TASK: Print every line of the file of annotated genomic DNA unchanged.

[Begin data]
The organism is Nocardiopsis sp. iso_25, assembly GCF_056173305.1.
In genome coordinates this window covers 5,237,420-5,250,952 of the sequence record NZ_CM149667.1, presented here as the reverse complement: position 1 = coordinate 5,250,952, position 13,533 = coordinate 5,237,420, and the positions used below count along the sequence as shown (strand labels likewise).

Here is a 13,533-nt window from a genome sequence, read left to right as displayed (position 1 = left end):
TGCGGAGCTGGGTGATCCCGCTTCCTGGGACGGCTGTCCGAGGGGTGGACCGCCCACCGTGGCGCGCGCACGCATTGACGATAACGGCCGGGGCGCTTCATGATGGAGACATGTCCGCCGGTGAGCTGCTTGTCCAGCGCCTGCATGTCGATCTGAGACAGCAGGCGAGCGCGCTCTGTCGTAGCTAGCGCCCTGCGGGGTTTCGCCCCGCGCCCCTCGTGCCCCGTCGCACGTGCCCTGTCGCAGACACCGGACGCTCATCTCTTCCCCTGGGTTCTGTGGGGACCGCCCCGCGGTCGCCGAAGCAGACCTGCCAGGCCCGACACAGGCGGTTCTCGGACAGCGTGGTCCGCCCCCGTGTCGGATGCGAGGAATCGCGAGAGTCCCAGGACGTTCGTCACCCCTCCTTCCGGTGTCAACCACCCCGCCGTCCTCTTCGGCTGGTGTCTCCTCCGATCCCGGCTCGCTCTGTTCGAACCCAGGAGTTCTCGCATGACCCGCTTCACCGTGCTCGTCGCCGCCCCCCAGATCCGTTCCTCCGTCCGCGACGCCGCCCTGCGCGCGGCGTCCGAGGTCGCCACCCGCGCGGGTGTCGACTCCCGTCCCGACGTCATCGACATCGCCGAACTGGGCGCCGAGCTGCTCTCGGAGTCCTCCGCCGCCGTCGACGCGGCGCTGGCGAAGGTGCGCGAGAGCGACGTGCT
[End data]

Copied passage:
The organism is Nocardiopsis sp. iso_25, assembly GCF_056173305.1.
In genome coordinates this window covers 5,237,420-5,250,952 of the sequence record NZ_CM149667.1, presented here as the reverse complement: position 1 = coordinate 5,250,952, position 13,533 = coordinate 5,237,420, and the positions used below count along the sequence as shown (strand labels likewise).

Here is a 13,533-nt window from a genome sequence, read left to right as displayed (position 1 = left end):
TGCGGAGCTGGGTGATCCCGCTTCCTGGGACGGCTGTCCGAGGGGTGGACCGCCCACCGTGGCGCGCGCACGCATTGACGATAACGGCCGGGGCGCTTCATGATGGAGACATGTCCGCCGGTGAGCTGCTTGTCCAGCGCCTGCATGTCGATCTGAGACAGCAGGCGAGCGCGCTCTGTCGTAGCTAGCGCCCTGCGGGGTTTCGCCCCGCGCCCCTCGTGCCCCGTCGCACGTGCCCTGTCGCAGACACCGGACGCTCATCTCTTCCCCTGGGTTCTGTGGGGACCGCCCCGCGGTCGCCGAAGCAGACCTGCCAGGCCCGACACAGGCGGTTCTCGGACAGCGTGGTCCGCCCCCGTGTCGGATGCGAGGAATCGCGAGAGTCCCAGGACGTTCGTCACCCCTCCTTCCGGTGTCAACCACCCCGCCGTCCTCTTCGGCTGGTGTCTCCTCCGATCCCGGCTCGCTCTGTTCGAACCCAGGAGTTCTCGCATGACCCGCTTCACCGTGCTCGTCGCCGCCCCCCAGATCCGTTCCTCCGTCCGCGACGCCGCCCTGCGCGCGGCGTCCGAGGTCGCCACCCGCGCGGGTGTCGACTCCCGTCCCGACGTCATCGACATCGCCGAACTGGGCGCCGAGCTGCTCTCGGAGTCCTCCGCCGCCGTCGACGCGGCGCTGGCGAAGGTGCGCGAGAGCGACGTGCT